${site.data.firmName}${SEMFirmNameAlt}Veron, Bice, Palermo
& Wilson, LLC
337-513-4436

Smartphone apps becoming equal danger to texting while behind the wheel

We all know that the use of cellphones while behind the wheel is a dangerous distraction that causes many serious car accidents in Louisiana every year. Changes in electronic and communication technology over the last decade have created an unprecedented distracted driving danger -- longer periods of distraction. As research shows the importance of texting ban laws, our focus on distracted driving will likely have to expand to cell phone applications as more and more people purchase and use smartphones when driving.

It is difficult and dangerous to check an address on Google Maps while behind the wheel but people continue to do it. Like texting while driving, the use of smartphone applications behind the wheel has traffic safety officials and law enforcement officials concerned. Recent research shows that smartphone application use while driving may rival texting behind the wheel and many of the people who use smartphones behind the wheel are young drivers.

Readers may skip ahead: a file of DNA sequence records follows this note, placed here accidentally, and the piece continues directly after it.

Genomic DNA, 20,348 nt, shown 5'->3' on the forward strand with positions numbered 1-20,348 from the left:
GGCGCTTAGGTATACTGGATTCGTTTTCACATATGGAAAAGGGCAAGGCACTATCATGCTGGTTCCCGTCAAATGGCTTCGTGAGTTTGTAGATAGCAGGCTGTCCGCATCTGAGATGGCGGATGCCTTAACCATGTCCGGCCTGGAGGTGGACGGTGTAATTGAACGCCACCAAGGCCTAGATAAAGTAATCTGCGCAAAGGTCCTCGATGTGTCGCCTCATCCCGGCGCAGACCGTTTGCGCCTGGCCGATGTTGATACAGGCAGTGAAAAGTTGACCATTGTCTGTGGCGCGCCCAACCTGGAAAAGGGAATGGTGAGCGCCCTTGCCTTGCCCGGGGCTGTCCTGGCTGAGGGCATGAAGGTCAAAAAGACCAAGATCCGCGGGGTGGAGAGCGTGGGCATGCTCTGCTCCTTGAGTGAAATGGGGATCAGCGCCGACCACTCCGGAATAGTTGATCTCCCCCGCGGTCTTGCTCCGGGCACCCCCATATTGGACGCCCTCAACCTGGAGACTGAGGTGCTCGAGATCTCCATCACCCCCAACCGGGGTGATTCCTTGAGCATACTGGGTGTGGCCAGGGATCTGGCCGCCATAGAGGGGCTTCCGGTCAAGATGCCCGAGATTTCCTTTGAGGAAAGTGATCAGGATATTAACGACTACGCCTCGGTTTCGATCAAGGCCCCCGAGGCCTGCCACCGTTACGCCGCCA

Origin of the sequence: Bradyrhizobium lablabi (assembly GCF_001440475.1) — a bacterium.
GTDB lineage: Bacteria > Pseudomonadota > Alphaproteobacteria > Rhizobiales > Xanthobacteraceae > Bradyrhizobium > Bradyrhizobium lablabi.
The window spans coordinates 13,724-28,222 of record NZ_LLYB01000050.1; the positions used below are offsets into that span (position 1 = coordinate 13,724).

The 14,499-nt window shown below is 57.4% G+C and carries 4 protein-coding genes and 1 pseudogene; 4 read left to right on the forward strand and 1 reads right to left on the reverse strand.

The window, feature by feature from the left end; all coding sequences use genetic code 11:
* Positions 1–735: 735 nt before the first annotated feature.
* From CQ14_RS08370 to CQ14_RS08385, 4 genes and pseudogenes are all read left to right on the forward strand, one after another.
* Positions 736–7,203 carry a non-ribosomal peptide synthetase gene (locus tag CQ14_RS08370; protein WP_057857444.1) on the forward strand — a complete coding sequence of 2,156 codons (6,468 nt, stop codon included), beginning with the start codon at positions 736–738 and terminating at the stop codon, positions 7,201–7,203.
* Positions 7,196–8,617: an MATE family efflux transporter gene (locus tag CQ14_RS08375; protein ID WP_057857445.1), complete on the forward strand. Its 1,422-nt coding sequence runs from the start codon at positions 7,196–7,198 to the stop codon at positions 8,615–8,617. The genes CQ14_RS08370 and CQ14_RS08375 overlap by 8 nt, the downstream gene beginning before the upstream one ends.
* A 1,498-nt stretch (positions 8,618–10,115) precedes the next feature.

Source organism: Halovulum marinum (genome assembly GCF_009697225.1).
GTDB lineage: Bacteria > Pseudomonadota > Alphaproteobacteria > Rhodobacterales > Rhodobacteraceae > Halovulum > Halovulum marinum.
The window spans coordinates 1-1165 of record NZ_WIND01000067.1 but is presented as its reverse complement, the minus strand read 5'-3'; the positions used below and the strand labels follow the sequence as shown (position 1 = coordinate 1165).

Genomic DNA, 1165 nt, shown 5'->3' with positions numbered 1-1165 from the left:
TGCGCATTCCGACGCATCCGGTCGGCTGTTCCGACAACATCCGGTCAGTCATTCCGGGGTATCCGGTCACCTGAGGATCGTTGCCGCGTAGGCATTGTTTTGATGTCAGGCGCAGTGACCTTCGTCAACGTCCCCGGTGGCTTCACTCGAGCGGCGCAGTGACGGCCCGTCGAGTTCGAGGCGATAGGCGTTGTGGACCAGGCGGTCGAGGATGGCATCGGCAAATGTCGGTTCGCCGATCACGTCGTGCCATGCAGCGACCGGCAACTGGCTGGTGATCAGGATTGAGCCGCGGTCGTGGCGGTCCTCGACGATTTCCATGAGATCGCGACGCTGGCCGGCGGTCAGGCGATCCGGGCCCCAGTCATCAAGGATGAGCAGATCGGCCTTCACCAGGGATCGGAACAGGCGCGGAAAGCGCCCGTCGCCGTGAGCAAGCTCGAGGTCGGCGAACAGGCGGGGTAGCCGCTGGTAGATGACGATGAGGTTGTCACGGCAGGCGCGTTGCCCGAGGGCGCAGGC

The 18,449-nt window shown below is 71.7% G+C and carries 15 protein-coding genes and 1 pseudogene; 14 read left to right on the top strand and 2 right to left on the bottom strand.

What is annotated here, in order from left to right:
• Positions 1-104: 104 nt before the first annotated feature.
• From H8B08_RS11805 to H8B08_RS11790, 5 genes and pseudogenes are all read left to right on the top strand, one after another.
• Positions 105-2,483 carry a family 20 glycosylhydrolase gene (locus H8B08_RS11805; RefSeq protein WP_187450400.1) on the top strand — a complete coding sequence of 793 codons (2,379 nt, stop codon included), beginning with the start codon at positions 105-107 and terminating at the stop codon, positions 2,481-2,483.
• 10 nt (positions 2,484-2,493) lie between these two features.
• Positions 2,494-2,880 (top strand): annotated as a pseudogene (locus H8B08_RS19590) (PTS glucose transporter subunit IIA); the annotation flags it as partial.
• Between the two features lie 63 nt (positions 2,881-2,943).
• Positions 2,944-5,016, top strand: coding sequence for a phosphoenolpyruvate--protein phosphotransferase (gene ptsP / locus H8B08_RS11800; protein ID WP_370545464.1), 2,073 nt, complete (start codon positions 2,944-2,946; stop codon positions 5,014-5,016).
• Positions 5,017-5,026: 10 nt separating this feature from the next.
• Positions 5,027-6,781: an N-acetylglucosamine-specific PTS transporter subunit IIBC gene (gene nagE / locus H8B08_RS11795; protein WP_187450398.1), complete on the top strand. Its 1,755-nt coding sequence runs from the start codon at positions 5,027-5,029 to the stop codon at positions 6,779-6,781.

According to a recent survey that measured the driving habits of college students a significant number of college-age drivers are using mobile phone apps as they drive down the road. Around 35 percent of the surveyed students admitted that they used smartphone apps while driving and around 10 percent admitted to using smartphone apps every time they drive. According to a different, earlier survey that measured smartphone application use on the road, about 25 percent of smartphone users who download apps, use them while driving. As a result, cell phone application use may be the new target of distracted driving laws in the future.

It is estimated that around 20 percent of car accidents are caused by distracted driving. Before cell phones were a daily fact of life, distracted driving existed but the use of cell phones while driving represents a more dangerous form of distracted driving. Texting, talking on a handheld and using smartphone apps while in the driver's seat are more dangerous activities because the activities use the focus of the driver to manipulate the device. Texting and using smartphone applications uniquely take the driver's hands and eyes off of the wheel and road. Texting may have to move over as the new kid on the distracted driving block.

Source: Dayton Daily News, "Phone apps distracting more young drivers, report says," Cornelius Frolik, 8/1/11

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